Piecing Together the Fragments: Translating Classical Verse, Creating Contemporary Poetry

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OUP Oxford, Sep 26, 2013 - History - 271 pages
In Piecing Together the Fragments, translator and poet Josephine Balmer examines the art of classical translation from the perspective of the practitioner. Positioning her study within the long tradition of translator prefaces and introductions, Balmer argues that such statements should be considered as much a part of creative writing as literary theory. From translating Sappho and other classical women poets, as well as Catullus and Ovid, to her poetry collections inspired by classical literature, Balmer discusses her relationship with her source texts and uncovers the various strategies and approaches she has employed in their transformations into English. In particular, she reveals how the need for radical translation strategies in any rendition of classical texts into English can inspire the poet/translator to new poetic forms and approaches. Above all, she considers how, through the masks or personae of ancient voices, such works offer writers a means of expressing dangerous or difficult subject matter they might not otherwise have been able to broach. A unique study of the challenges and rewards of translating classical poetry, this volume explores radical new ways in which creativity and scholarship might overlap - and interact.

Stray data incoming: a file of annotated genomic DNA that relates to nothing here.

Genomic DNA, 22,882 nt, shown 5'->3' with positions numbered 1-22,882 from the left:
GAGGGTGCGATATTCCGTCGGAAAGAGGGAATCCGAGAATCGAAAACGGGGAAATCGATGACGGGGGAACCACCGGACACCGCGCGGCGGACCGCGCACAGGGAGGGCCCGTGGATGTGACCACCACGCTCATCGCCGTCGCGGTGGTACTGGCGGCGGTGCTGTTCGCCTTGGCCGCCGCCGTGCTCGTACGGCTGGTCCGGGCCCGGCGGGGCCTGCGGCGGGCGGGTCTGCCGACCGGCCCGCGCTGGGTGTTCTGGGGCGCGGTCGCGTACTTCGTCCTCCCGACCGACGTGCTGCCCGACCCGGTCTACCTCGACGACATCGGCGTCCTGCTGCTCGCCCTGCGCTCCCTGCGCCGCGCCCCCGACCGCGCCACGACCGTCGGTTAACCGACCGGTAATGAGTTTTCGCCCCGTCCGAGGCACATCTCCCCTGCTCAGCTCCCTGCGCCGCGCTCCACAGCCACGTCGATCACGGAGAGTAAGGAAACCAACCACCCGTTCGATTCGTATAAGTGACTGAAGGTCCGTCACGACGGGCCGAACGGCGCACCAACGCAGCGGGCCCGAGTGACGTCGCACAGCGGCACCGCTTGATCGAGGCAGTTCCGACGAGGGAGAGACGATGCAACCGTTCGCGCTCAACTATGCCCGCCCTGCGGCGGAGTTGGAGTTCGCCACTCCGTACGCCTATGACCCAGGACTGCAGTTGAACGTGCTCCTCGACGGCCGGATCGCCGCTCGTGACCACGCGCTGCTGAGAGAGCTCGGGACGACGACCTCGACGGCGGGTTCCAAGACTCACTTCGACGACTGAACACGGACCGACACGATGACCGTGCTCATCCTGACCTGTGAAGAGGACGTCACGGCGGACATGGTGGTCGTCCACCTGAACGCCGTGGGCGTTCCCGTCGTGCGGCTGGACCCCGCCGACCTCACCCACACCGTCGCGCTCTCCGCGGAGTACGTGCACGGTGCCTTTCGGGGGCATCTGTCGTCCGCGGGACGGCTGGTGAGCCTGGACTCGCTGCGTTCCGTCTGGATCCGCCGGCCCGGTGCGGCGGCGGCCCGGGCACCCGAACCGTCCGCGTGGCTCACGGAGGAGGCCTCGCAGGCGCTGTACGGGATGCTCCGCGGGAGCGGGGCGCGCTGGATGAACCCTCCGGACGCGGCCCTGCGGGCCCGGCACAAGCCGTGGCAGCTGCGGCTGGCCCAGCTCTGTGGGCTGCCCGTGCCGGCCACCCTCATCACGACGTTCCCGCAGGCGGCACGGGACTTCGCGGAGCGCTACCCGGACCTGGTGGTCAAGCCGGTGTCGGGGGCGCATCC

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Classical Translation and Translator Statements
Classical Translation and Dead Languages
Classical Translation and Research
Classical Translation and Creativity
Breaking Down the Boundaries

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About the author (2013)

Josephine Balmer is a poet and translator. Her translations and collections include Sappho: Poems & Fragments (1982, 1986 & 1992), Classical Women Poets (1996), Catullus: Poems of Love and Hate (2204), Chasing Catullus (2004), and The Word for Sorrow (2009). A former Chair of the British Translators' Association and advisor to the British Centre for Literary Translation at the University of East Anglia, she has also written widely on poetry and classical translation for publications such as the Observer, the Independent on Sunday, the TLS, the New Statesman, and The Times.

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